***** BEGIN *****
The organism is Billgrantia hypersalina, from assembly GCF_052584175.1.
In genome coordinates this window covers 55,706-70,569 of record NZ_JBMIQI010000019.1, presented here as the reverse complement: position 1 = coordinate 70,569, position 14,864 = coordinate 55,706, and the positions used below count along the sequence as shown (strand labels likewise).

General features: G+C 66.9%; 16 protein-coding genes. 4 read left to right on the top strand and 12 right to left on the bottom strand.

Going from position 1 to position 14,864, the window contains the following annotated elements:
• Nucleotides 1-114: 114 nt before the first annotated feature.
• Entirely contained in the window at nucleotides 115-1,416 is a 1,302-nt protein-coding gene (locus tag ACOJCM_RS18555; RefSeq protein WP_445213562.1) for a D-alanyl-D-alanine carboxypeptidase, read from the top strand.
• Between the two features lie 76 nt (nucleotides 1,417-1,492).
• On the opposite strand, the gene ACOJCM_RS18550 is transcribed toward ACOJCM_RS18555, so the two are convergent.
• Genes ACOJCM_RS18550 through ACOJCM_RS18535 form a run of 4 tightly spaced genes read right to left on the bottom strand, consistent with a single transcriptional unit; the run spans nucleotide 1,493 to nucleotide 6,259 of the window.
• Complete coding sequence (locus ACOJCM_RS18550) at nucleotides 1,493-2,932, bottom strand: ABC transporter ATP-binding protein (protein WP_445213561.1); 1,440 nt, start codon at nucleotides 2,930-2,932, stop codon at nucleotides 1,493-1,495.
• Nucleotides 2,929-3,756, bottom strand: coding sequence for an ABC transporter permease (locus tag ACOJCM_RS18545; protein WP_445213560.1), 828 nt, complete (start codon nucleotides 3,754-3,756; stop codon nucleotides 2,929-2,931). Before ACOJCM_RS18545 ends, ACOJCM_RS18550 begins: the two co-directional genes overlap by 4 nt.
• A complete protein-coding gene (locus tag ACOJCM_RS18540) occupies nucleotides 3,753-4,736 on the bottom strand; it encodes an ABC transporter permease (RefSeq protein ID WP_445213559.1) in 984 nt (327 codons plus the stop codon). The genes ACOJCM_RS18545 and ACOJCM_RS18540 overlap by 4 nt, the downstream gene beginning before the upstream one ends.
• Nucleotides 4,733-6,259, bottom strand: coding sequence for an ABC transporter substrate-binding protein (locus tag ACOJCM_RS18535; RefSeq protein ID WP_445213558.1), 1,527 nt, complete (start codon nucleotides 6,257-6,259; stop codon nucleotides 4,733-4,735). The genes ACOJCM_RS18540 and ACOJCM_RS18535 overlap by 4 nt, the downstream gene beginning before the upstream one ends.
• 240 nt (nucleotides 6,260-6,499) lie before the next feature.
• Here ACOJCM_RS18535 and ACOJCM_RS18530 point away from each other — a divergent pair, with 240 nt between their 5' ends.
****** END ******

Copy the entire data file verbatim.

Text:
The organism is Billgrantia hypersalina, from assembly GCF_052584175.1.
In genome coordinates this window covers 55,706-70,569 of record NZ_JBMIQI010000019.1, presented here as the reverse complement: position 1 = coordinate 70,569, position 14,864 = coordinate 55,706, and the positions used below count along the sequence as shown (strand labels likewise).

General features: G+C 66.9%; 16 protein-coding genes. 4 read left to right on the top strand and 12 right to left on the bottom strand.

Going from position 1 to position 14,864, the window contains the following annotated elements:
• Nucleotides 1-114: 114 nt before the first annotated feature.
• Entirely contained in the window at nucleotides 115-1,416 is a 1,302-nt protein-coding gene (locus tag ACOJCM_RS18555; RefSeq protein WP_445213562.1) for a D-alanyl-D-alanine carboxypeptidase, read from the top strand.
• Between the two features lie 76 nt (nucleotides 1,417-1,492).
• On the opposite strand, the gene ACOJCM_RS18550 is transcribed toward ACOJCM_RS18555, so the two are convergent.
• Genes ACOJCM_RS18550 through ACOJCM_RS18535 form a run of 4 tightly spaced genes read right to left on the bottom strand, consistent with a single transcriptional unit; the run spans nucleotide 1,493 to nucleotide 6,259 of the window.
• Complete coding sequence (locus ACOJCM_RS18550) at nucleotides 1,493-2,932, bottom strand: ABC transporter ATP-binding protein (protein WP_445213561.1); 1,440 nt, start codon at nucleotides 2,930-2,932, stop codon at nucleotides 1,493-1,495.
• Nucleotides 2,929-3,756, bottom strand: coding sequence for an ABC transporter permease (locus tag ACOJCM_RS18545; protein WP_445213560.1), 828 nt, complete (start codon nucleotides 3,754-3,756; stop codon nucleotides 2,929-2,931). Before ACOJCM_RS18545 ends, ACOJCM_RS18550 begins: the two co-directional genes overlap by 4 nt.
• A complete protein-coding gene (locus tag ACOJCM_RS18540) occupies nucleotides 3,753-4,736 on the bottom strand; it encodes an ABC transporter permease (RefSeq protein ID WP_445213559.1) in 984 nt (327 codons plus the stop codon). The genes ACOJCM_RS18545 and ACOJCM_RS18540 overlap by 4 nt, the downstream gene beginning before the upstream one ends.
• Nucleotides 4,733-6,259, bottom strand: coding sequence for an ABC transporter substrate-binding protein (locus tag ACOJCM_RS18535; RefSeq protein ID WP_445213558.1), 1,527 nt, complete (start codon nucleotides 6,257-6,259; stop codon nucleotides 4,733-4,735). The genes ACOJCM_RS18540 and ACOJCM_RS18535 overlap by 4 nt, the downstream gene beginning before the upstream one ends.
• 240 nt (nucleotides 6,260-6,499) lie before the next feature.
• Here ACOJCM_RS18535 and ACOJCM_RS18530 point away from each other — a divergent pair, with 240 nt between their 5' ends.